As I've written about before, I often struggle with absolutist thinking when it comes to valuing something. It's especially prevalent when it comes to myself; I tend to be a lot more charitable with other people.
To repeat briefly: One of the side-effects of growing up as a “gifted” kid was the underlying expectation that I would do something “great." But of course there was no real discussion of what that actually *means*. I've discussed previously the fact that I was never taught how to figure out what it is I want to do. There's more going on than just that, however; I also wouldn't know how to recognize something “great” enough were it to walk up and introduce itself.
In school it's easy - what grade did I get, and is that fair? Once on the outside, on the other hand, things get far more nebulous. The closest analog is performance evaluations at work, but (1) at my job these are systematized and regulated to be sure they don't contain any actual evaluation, and (2) are poor proxies for achievement given how easy my job actually is. This shows a lot about my neurosis, though, I think.
One of the things that I do feel like I'm good at is combining different ideas into a whole. Where I get tripped up is not feeling like this involves any real originality on my part. Yes, I know people talk about “standing on the shoulders of giants” all the time, but that still implies building on what has come before, not just regurgitating it. What I do seems to me to be much more the latter (with the possible exception of when I'm writing about myself).
At the same time, I have to recognize that my goals and standards for myself right now are unattainable. Not because they're too high, rather because they're too indefinite. Thus the most important question for the moment is how to form more realistic goals and aspirations. Just blowing it off by saying I shouldn't care isn't good enough - I need something to be working towards, some way of measuring progress, some way of feeling like I'm improving as a person. Satisfaction is related but also part of the equation, and it's not something I feel a lot of in my day-to-day life.
I still remember what it was like when I first got on stimulants for ADHD. It felt life-changing; suddenly the inside of my head was calm and quiet for the first time in my life (and this happened in my 30s). All of a sudden I could focus on one thing at a time without an ongoing battle, and I could think about something for more than a few seconds. It was like a weight that had been with me my entire life was suddenly gone, and for the first time, everything that I hated most about how my brain works was no longer there.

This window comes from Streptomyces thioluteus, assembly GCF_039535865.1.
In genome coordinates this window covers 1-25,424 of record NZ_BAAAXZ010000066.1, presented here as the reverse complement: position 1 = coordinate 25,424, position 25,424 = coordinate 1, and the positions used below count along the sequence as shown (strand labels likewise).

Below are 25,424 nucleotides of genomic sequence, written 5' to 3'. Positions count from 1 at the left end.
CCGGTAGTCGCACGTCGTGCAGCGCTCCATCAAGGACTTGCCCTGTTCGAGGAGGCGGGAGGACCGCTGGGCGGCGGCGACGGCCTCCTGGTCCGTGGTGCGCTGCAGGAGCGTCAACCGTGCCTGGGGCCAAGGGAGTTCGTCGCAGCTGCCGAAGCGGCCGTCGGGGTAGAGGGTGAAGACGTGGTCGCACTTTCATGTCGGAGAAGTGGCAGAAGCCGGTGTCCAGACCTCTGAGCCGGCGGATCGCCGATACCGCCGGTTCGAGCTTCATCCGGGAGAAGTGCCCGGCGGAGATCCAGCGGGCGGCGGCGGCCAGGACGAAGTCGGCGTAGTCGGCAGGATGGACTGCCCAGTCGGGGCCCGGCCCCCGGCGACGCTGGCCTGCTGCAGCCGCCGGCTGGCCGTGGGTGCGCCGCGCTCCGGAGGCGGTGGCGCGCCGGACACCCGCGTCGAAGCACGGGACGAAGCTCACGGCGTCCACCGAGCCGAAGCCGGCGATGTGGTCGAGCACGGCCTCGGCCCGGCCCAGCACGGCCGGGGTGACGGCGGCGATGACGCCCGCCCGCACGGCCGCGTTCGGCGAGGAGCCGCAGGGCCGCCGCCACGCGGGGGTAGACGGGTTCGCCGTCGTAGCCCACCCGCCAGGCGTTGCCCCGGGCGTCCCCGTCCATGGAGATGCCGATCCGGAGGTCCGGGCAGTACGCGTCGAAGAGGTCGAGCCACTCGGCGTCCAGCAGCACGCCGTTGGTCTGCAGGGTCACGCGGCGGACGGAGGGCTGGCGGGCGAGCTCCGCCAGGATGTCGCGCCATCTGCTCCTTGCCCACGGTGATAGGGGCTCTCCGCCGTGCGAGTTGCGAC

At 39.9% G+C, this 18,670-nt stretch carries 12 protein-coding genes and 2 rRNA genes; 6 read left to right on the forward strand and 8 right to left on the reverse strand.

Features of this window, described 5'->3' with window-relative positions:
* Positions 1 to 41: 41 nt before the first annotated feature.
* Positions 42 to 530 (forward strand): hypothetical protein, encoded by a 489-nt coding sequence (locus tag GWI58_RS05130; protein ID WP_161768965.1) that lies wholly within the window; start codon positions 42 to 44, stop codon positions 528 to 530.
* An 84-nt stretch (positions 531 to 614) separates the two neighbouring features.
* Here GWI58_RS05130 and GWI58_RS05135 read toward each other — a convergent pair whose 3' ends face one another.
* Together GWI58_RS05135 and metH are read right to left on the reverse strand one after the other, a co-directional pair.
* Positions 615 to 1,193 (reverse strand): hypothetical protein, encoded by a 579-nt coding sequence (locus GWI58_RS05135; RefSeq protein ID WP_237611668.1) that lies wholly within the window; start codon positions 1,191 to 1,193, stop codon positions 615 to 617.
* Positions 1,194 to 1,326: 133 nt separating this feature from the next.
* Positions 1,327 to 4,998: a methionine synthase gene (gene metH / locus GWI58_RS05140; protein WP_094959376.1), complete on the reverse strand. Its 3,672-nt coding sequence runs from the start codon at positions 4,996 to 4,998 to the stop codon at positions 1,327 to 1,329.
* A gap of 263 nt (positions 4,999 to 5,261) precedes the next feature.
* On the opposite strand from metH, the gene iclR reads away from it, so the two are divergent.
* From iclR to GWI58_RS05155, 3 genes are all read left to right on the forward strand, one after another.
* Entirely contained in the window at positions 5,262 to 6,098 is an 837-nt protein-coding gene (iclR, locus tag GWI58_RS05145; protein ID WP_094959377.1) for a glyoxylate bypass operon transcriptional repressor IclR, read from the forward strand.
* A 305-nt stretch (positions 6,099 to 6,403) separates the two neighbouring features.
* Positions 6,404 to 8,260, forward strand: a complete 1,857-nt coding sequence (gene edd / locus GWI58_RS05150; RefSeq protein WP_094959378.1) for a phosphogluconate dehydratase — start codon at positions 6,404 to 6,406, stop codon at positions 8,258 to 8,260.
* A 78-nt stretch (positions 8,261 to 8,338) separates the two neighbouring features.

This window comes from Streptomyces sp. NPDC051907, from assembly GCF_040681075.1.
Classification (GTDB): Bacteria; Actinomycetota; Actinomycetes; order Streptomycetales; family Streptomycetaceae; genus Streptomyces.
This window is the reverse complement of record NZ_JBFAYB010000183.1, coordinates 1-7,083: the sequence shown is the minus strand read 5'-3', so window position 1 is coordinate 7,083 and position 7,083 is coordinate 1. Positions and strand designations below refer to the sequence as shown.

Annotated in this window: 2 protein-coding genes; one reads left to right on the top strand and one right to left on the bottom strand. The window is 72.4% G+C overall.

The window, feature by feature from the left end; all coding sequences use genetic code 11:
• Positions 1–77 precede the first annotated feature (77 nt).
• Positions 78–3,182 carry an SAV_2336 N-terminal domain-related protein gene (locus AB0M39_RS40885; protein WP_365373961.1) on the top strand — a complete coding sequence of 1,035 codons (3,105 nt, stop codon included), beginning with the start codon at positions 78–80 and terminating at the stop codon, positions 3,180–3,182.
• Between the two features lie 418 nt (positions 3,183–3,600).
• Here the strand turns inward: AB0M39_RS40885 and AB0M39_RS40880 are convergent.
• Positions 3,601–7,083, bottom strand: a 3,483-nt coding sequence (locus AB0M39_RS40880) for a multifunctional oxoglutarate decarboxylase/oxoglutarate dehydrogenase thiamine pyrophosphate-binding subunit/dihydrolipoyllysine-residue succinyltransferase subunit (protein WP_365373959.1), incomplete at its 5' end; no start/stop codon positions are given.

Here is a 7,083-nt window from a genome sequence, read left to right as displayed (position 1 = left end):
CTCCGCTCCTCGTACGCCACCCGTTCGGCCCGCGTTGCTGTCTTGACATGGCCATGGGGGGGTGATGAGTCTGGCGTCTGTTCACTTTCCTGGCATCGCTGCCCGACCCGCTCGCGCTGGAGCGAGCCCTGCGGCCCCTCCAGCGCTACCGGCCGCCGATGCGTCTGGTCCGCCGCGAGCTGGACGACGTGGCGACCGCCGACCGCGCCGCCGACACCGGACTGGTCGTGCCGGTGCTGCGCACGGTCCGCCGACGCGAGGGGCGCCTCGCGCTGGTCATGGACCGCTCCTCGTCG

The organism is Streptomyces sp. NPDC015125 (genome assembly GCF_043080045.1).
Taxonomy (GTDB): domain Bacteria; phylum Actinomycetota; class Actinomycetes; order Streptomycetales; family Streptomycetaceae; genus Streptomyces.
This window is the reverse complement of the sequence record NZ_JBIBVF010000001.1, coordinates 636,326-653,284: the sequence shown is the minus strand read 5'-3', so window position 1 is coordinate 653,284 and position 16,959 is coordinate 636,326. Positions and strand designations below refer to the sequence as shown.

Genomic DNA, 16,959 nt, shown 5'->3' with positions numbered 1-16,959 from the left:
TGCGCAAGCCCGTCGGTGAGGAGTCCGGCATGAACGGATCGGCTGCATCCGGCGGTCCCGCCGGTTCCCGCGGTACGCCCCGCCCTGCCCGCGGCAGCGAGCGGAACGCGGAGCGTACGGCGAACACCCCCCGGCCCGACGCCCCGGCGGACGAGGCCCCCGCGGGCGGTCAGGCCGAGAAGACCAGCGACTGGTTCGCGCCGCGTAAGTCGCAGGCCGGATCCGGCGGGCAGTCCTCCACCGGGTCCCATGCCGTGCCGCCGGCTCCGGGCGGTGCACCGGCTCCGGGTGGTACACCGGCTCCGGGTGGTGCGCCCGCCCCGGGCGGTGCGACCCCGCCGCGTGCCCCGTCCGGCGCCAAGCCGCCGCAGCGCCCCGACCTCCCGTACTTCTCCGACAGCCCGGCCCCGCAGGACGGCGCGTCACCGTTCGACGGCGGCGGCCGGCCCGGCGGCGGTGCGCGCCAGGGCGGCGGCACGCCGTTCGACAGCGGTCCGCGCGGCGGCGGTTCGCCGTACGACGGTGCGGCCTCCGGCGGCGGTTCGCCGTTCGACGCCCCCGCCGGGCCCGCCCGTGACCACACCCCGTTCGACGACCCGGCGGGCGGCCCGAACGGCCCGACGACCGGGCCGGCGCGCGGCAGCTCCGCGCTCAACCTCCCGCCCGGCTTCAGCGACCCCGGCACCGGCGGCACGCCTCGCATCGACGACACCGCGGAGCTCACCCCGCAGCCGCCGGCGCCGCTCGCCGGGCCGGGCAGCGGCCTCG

Unfortunately, this was in some respects a false sense of progress. It's great while the meds are in my system, but stimulants don't work like an antidepressant - they get metabolized out much faster. As a result, it's only a few hours of relief per dose, and then it's back to how my brain used to work. But when I first started taking them, the relief was so strong I didn't care. Suddenly I had hope for the first time that I could remember; hope that I could maybe learn to be different.
Of course, ADHD isn't a learned thing, it's chemical. Part of my brain has some kind of structural issue, and so it doesn't function the way it's supposed to. Specifically, it's the gatekeeper, the scheduler; that's why stimulants actually help us calm down: they wake up the part of our brain that serves as a traffic cop for everything else. But I was so enthralled by the relief that I wasn't thinking in those terms. Suddenly I could function in a way I'd never been able to before, and I didn't feel like an underachiever anymore.
It took awhile for reality to set in. Once it did, my already iffy mood took a further dive, to the point where I gave up on stimulants. I simply couldn't take the loss of those feelings of competence and control. It was like the “my mind is going” scene from *2001: A Space Odyssey*. Just like HAL, I could feel it.
The result is a long, slow process of accepting my own limitations. Yet doing so puts me in conflict with my expectations for myself, which remain high. How do I reconcile wanting to do Significant Things (even if I don't know what those actually are) with not having a brain that's fully functional in a lot of ways?
Right now, the best I can do is take care of myself. I'm leaning into what I perceive one of my skills to be, namely synthesizing ideas and information from others. One of the things that ADHD apparently does is make one better at “out of the box” thinking, since for us, there really is no “box” in which to sequester a given piece of information. It's all connected, in other words. I don't know if that'll lead anywhere satisfactory for me, of course, but I can't pretend that I'm good at things that I'm not.
I remember reading a post on /r/ADHD where someone talked about how we should be proud of ourselves for doing basic productive tasks. I get where they were coming from, but that always feels like such a let-down. For someone with such high expectations for himself, this feels like settling for less in a way that's really uncomfortable. At the same time, there's something to be said for recognizing that the simple things are simply more work for me, and that's just reality whether I want to believe it or not. My therapist noted a few weeks ago that I used the word “accept” in this context, in that I was starting to do that, which was not a word she'd heard me use before. So I guess that's progress.